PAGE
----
New Year’s Day Breakfast

On the last day of the year, one is supposed to think profoundly about both the finished year and the year to come.

But all I can think about is what we should eat for breakfast tomorrow morning. This seems to be a habit.

We could eat osechi ryori, the traditional Japanese New Year’s meal. Or I have a bag of black-eyed peas that might be part of a traditional southern US New Year’s meal (note: must must must be vegetarianized!)…but I think that would be better for dinner, not breakfast.

Ach, it’s clearly too much to worry about now, so I’m returning to my little social gathering for a while.

See you in the new year! (35 minutes to go! Whee! No, 34 minutes. No, 33 minutes. No….)

New Year’s songs for children

Someone just asked whether I knew any New Year’s songs for children, and I answered no.

Nearly everyone I know sings Auld Lang Syne, but now that I think about it, that song is not easy for children.

New Year’s songs for children? Are children awake and singing at that hour? Well, okay, maybe they are.

Huh.

Jean Warren has a few good catchy songs.

Start there, I’d suggest, and then furiously start making your own. We clearly need more New Year’s songs for children, because the stuff below is entirely too complicated.

We twa hae run about the braes
And pu’d the gowans fine
But we’ve wander’d mony a weary foot
Sin’ auld lang syne.

Yes, it’s the second verse of Auld Lang Syne.

What are gowans, and what did we do to them?

Nijntje Konijntje

Calendars are guaranteed good gifts in my family. Giving calendars in December is miffy-2009helpful, but we all understand the advantage in waiting until January: perhaps a slightly smaller selection, but the better bookstores mark the prices half off……

For 2009, I chose Nijntje calendars.

Who?

I grew up with Nijntje.

You probably grew up with Miffy.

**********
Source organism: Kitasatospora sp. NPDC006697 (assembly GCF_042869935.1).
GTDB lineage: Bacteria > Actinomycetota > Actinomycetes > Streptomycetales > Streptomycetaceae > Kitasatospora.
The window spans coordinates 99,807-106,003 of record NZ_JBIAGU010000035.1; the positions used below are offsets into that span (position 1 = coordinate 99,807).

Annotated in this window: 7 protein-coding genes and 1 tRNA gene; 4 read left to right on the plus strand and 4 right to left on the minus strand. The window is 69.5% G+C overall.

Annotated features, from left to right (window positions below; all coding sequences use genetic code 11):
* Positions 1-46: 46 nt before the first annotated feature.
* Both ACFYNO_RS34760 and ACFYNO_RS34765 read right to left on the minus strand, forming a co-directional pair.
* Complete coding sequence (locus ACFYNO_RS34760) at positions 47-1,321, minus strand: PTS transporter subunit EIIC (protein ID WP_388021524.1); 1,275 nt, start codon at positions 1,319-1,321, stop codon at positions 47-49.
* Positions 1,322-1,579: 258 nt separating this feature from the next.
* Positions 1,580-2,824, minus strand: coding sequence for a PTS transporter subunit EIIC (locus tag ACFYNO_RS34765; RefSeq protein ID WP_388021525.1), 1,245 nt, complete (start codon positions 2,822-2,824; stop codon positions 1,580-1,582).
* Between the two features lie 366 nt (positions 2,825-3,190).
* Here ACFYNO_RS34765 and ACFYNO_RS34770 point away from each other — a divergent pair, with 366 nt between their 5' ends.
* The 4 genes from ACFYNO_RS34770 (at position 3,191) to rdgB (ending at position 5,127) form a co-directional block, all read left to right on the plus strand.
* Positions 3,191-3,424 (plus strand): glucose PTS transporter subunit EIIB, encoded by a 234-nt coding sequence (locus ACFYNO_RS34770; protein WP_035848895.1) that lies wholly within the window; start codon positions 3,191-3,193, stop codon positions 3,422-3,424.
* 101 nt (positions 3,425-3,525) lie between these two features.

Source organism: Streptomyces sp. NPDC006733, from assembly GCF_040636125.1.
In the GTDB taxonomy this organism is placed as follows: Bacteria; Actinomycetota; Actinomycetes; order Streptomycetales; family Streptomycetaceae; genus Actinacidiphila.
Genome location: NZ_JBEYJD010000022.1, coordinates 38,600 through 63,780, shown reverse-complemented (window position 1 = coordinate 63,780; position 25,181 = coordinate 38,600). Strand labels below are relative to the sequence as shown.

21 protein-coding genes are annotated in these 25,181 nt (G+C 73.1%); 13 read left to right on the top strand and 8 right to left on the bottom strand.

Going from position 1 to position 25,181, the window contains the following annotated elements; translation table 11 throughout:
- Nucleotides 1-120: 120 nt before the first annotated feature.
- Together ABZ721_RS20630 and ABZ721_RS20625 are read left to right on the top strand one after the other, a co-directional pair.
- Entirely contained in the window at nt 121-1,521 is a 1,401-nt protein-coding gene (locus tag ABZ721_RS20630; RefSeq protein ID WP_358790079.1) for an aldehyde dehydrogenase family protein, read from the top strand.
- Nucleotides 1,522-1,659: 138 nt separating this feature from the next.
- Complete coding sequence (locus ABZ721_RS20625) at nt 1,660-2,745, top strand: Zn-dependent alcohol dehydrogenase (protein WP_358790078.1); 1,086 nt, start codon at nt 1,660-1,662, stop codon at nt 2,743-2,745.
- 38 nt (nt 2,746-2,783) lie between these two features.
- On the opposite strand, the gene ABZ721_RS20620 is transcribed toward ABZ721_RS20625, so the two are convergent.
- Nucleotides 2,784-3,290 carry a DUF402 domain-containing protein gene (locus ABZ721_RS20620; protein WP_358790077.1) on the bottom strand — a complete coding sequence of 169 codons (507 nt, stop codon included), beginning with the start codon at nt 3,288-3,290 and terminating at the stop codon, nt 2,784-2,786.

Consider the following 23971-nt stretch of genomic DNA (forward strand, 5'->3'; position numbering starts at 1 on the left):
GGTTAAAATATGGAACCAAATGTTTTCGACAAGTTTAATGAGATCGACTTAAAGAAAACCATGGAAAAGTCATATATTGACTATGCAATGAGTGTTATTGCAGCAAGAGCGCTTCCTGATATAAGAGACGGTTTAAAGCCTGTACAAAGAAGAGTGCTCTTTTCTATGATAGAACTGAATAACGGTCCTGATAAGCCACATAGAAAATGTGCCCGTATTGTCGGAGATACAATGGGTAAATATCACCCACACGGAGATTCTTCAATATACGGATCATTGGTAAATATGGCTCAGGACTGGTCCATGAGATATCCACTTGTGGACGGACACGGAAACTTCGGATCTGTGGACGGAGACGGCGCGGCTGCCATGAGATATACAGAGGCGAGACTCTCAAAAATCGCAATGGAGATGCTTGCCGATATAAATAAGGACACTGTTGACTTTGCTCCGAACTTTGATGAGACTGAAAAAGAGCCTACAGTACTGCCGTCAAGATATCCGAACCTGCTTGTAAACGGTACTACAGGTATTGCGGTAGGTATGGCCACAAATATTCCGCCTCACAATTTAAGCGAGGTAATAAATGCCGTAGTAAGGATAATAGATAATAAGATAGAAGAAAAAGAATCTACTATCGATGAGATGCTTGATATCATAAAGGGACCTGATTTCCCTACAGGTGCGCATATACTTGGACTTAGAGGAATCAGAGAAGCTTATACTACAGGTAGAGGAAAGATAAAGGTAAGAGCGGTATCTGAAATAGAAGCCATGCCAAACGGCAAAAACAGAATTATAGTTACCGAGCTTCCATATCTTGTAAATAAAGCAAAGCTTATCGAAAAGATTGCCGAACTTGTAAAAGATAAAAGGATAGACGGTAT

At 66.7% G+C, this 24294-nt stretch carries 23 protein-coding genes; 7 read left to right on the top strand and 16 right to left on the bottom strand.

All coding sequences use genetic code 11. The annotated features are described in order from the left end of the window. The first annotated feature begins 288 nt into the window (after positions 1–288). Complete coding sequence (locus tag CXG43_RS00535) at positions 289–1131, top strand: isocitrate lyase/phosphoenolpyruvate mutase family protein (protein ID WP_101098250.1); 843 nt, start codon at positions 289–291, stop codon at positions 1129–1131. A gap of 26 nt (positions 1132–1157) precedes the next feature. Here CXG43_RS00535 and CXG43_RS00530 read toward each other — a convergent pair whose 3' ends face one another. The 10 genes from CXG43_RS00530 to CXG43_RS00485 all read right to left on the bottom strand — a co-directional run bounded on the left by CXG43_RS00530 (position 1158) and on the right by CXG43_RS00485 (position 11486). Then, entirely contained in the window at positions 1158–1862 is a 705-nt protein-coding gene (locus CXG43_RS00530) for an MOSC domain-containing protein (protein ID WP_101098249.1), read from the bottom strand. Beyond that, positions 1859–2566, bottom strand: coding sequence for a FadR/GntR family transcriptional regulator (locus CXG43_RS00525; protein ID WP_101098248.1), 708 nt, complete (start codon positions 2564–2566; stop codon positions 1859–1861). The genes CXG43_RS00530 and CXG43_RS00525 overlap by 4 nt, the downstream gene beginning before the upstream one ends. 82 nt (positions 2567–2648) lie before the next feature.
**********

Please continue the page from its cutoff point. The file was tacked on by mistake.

Same cute little rabbit.

Trivia moment: name one color illustrator Dick Bruna never uses.

Nijntje speaks Dutch here, and she speaks English here.

Now I’m curious: where can I find her speaking in other languages?

New Year’s Eve for Toddlers

Soooo….your little ones want to stay up until midnight on December 31st?

All of the parents I know have this super simple solution: they temporarily change all the clock times.

Here’s how the evening might go:

1) Assure all the kids that they can most certainly stay up until the clock says it’s 12:00!

2) Eat dinner, wash the dishes, then settle around the table for an evening of family games and stories and learning how to tell time.

3) While everyone is distracted, one adult quietly sets all the clocks forward, so that instead of 7:00, it’s 11:00.

4) Big tip: Ask your neighbors to do the same.

5) Wow! Oh wow! Just look at the time! Only an hour to go, kids! Can you stay awake one more hour? Of course you can! (Don’t forget, it’s off to bed at 12:15, ok?)

5) At 11:59:00, start getting everyone excited about the countdown.

6) At midnight, shout Happy New Year! and busy yourselves with the celebrations.

7) Start yawning enormously. It’s so late! It’s time to go to bed, yes?

8) Scoot the little ones off to bed.

9) When you’re certain they’re asleep, find someone who knows the correct time, then scoot around setting all the clock right again.

10) Proceed with your big people celebrations as you wish.

Boogie Boogie Hedgehog

This song is stuck in my head.

In fact, almost everything Parry Gripp has done in the past year will be stuck in your head.

Hebrew Counting and Muppet Laughing

First there’s the excitement when counting in Hebrew.

Then there’s the contagious laughter.

Have you laughed with your favorite muppet today? No? What are you waiting for?

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